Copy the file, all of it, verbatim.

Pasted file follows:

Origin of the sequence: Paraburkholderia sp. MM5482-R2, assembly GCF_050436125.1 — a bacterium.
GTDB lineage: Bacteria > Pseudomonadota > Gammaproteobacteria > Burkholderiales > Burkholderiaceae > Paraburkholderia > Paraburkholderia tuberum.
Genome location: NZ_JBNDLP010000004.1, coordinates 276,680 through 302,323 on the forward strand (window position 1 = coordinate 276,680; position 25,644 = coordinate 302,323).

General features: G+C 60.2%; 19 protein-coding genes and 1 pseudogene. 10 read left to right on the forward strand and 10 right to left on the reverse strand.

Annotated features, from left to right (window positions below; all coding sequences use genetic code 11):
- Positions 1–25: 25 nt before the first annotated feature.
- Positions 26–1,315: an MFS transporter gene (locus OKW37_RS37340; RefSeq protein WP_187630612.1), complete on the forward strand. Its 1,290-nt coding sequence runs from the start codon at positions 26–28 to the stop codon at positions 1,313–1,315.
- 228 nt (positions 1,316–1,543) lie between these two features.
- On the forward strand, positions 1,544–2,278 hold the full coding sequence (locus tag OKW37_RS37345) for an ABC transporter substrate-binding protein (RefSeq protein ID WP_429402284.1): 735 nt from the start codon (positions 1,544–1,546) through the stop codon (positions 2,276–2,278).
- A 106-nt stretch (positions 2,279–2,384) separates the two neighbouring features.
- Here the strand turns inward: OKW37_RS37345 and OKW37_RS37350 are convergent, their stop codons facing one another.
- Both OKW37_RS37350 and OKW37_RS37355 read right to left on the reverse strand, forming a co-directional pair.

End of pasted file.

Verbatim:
Origin of the sequence: Paraburkholderia sp. MM5482-R2, assembly GCF_050436125.1 — a bacterium.
GTDB lineage: Bacteria > Pseudomonadota > Gammaproteobacteria > Burkholderiales > Burkholderiaceae > Paraburkholderia > Paraburkholderia tuberum.
Genome location: NZ_JBNDLP010000004.1, coordinates 276,680 through 302,323 on the forward strand (window position 1 = coordinate 276,680; position 25,644 = coordinate 302,323).

General features: G+C 60.2%; 19 protein-coding genes and 1 pseudogene. 10 read left to right on the forward strand and 10 right to left on the reverse strand.

Annotated features, from left to right (window positions below; all coding sequences use genetic code 11):
- Positions 1–25: 25 nt before the first annotated feature.
- Positions 26–1,315: an MFS transporter gene (locus OKW37_RS37340; RefSeq protein WP_187630612.1), complete on the forward strand. Its 1,290-nt coding sequence runs from the start codon at positions 26–28 to the stop codon at positions 1,313–1,315.
- 228 nt (positions 1,316–1,543) lie between these two features.
- On the forward strand, positions 1,544–2,278 hold the full coding sequence (locus tag OKW37_RS37345) for an ABC transporter substrate-binding protein (RefSeq protein ID WP_429402284.1): 735 nt from the start codon (positions 1,544–1,546) through the stop codon (positions 2,276–2,278).
- A 106-nt stretch (positions 2,279–2,384) separates the two neighbouring features.
- Here the strand turns inward: OKW37_RS37345 and OKW37_RS37350 are convergent, their stop codons facing one another.
- Both OKW37_RS37350 and OKW37_RS37355 read right to left on the reverse strand, forming a co-directional pair.